I am 40 yrs old. My periods are very irregular and when they are late i feel sick until they start?
    Is this part of menopause?

    • ANSWER:

  22. QUESTION:
    Do women about to go into menopause start having pregnancy symptoms when they should get their periods?
    Sore, hard breasts, mood swings, more amorous, clean vaginal scent completely lacking of menstrual scent and periods coming later and later, lasting shorter and shorter.... Or is that something else?
    Have already had all my kids, one failed tubal ligation and one that seems to have worked for a couple years. I'm sure I'm not pregnant. But then again, I rarely have sex, and each time have become pregnant. God.... :-)

    • ANSWER:
      It is quite possible. I have known a few woman who were on the fence about whether they were pregnant or not to find out they were beginning their menopause. I would defiantly suggest getting a check up and talking the symptoms over with your doctor.

  23. QUESTION:
    Can susceptibility for early menopause decrease your years of child bearing?
    My grandmother went through menopause in her mid 40's. My mother is 46 and is going through it right now. I am concerned that if I am predisposed to early menopause that my child bearing years will be reduced?
    Well, I am not worried about conceiving in my 40's. I am just wondering if it may hinder me earlier where menopause will probably come earlier. I already have 1 child at the age of 25.

    • ANSWER:
      They will be reduced if you go through menopause in your 40's. All that means is that you need to have your children before then. Menopause is the time when you stop ovulating so until that point you can still get pregnant. You may need to work harder, try longer or even go on medications to help you ovulate more. I don't know for sure, but it is a possibility. If you are ttc I'd go to the doctor and let him/her know about your family history and see if they have any concerns but I really don't think it's a problem, as long as you have the kids before you hit your 40s.
      Good luck

      edit: If your mom and grandma both had menopause in their 40's you most likely won't get it before then. So you still have at least 15 years to have another kid (if you are 25 now). 20 if you don't hit menopause til mid-late 40's

  24. QUESTION:
    When should I have reached puberty and when will I reach menopause?
    I reached puberty at 7, and I am a bit worried.
    When should I reach menopause if I started puberty at this age?
    Also, as I forgot to put, will I get thrown out of school for underage sex?
    And, Where can I talk about puberty without mum knowing?

    • ANSWER:
      It wouldn't matter if you reached puberty early as many reach menopause at late forties/early fifties.
      You wouldn't get kicked out of school for under-age sex and there may a teacher or even a councillor at your school you can talk to.

  25. QUESTION:
    Is there a correlation between when you start your period & when you have the menopause?
    I.e. if you start your period early then you start the menopause early? And vice versa?

    • ANSWER:
      Yes, but it depends. You see, women are born with limited supplies of eggs, and it will run out eventually. So logically, if you start your period early, then your menopause would be early too.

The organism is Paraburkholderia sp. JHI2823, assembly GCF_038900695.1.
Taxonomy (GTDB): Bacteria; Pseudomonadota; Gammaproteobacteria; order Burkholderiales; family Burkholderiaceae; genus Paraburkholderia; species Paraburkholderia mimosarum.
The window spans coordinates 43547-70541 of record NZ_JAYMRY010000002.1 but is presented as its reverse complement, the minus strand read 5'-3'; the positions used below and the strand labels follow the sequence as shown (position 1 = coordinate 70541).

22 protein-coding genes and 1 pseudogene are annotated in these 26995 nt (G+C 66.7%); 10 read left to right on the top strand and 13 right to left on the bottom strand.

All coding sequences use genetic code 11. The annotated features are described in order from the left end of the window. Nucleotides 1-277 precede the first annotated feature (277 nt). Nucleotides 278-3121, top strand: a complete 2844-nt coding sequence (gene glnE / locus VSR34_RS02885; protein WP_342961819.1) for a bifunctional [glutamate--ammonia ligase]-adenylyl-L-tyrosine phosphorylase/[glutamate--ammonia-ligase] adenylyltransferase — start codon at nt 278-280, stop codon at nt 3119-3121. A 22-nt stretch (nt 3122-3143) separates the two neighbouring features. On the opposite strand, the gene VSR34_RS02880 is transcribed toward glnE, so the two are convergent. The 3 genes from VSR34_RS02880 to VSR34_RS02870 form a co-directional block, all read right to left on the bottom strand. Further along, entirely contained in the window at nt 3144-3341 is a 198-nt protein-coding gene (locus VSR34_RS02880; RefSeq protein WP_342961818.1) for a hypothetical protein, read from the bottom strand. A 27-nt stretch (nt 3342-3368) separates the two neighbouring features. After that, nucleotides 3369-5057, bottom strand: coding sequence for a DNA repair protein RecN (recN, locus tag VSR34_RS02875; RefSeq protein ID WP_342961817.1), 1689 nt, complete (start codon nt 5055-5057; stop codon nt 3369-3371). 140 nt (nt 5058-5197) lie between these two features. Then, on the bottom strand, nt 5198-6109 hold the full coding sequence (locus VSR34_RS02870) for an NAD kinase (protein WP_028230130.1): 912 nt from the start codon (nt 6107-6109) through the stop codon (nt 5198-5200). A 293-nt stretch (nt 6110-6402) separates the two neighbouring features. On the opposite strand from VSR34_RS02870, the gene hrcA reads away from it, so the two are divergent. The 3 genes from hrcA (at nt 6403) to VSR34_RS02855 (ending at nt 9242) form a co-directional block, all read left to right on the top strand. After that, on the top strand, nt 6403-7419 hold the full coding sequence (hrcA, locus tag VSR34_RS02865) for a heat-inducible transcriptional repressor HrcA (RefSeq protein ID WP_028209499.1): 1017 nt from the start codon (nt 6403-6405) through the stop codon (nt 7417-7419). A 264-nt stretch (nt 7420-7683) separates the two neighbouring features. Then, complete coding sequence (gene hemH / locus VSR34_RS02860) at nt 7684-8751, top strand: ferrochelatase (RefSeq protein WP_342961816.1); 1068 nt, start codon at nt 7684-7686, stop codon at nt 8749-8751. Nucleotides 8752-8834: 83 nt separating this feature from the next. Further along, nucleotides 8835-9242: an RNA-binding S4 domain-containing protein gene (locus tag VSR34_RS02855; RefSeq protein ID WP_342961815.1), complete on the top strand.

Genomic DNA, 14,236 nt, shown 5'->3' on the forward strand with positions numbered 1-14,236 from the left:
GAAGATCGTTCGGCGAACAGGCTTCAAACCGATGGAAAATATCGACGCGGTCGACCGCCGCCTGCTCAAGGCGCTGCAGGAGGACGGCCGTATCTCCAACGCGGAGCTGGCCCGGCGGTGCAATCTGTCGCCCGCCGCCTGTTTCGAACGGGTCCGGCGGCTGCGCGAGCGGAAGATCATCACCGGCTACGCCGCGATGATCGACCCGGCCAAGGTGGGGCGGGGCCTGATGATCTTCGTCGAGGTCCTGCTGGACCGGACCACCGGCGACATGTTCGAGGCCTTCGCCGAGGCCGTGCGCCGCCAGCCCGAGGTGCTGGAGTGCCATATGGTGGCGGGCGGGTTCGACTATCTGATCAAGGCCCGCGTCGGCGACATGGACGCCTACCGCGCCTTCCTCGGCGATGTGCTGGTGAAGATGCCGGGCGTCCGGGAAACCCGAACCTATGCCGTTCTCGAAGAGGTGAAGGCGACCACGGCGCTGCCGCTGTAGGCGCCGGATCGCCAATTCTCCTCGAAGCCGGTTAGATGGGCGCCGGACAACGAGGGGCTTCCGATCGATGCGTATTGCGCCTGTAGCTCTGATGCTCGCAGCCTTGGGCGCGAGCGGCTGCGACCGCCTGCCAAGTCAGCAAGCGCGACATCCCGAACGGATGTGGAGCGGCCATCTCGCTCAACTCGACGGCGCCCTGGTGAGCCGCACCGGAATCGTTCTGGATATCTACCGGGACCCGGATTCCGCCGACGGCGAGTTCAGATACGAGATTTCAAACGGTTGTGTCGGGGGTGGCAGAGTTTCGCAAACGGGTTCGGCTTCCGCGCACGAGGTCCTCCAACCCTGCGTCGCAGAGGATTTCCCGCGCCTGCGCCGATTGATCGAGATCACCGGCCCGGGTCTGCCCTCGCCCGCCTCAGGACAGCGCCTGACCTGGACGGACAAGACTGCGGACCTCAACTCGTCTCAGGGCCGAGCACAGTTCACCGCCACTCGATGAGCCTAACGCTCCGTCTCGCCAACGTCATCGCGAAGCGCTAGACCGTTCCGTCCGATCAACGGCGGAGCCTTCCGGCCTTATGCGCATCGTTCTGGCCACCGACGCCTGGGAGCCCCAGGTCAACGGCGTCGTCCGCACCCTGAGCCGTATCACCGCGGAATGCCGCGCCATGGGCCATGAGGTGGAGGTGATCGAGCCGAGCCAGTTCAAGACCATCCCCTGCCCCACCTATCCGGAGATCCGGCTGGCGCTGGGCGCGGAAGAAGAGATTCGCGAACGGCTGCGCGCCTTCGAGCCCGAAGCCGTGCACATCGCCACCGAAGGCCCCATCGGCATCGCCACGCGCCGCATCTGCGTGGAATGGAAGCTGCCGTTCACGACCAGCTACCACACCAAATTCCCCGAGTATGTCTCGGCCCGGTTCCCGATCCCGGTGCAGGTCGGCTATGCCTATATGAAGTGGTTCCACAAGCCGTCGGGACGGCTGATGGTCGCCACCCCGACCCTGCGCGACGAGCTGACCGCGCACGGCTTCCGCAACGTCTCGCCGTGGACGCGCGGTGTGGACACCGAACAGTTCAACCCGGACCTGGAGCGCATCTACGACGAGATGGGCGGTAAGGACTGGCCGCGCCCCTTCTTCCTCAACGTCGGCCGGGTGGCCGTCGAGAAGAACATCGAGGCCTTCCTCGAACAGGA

But wait, menopause start later with women who has been pregnant than women who never get pregnant at all. Why?
      Because in pregnancy, you didn't get any period because there's no need to release any eggs. What's the point to release another egg when the former egg has already been fertilized?
      This was caused by hormone produced by the body while having pregnancy, called progesterone and the decrease of estrogen productions (which triggers menstruation). Thus saving the egg supply for 9 months.

      So, here's a more simple presentation.
      Let the average of women getting their menopause is 50 years after they get their period.
      Suzie got her period when she was 14 yrs old, and Lisa got her period when she was 15. If both of them never got pregnant in their entire life, then Suzie would have her menopause at 64, and Lisa at 65.
      But Suzie got pregnant twice, and Lisa never got pregnant. Because Suzie got pregnant twice, which is a total of 18 months, then she saved 18 months of her egg supply, because she didn't get any period when she's pregnant.
      So, Suzie would get her menopause at 65yrs and 6months, compared to Lisa that got her menopause at 65 though Suzie got her period faster.

      So, the more often you got pregnant, the longer it'll be for you to get menopause. But it still depends, because the number of eggs that a women can produce in their entire life varies, though not much.

      Hope that helps.

  26. QUESTION:
    is it possible for me iam 46 to get pregnant after tubes were tied and burnt iam currently about a wk late or?
    about a wk late . or am i starting menapause had cycle last month. should i be concerned.

    • ANSWER:
      Peri-menopause can start up to 10 years before periods completely stop. At 46, being late is generally due to that. Having a tubal ligation makes it pretty impossible to get pregnant. That is why it is considered permanent birth control. You can test since you are late, but the odds of you being pregnant are like none. You can also see your GYN to have a blood test to check your hormone levels and give you some idea about where you are with regards to peri/menopause.

  27. QUESTION:
    are hot flashes, late period and high basaltemperatures for a long time signs of pregnancy?
    I had them for 2 months now, never did, never was late, have only one tube. Tests suck, i get them for free from my mom and i will never buy them, rip off. Somebody please help, i am driving myself crazy. Did the test today and it shows negative. So, what is wrong?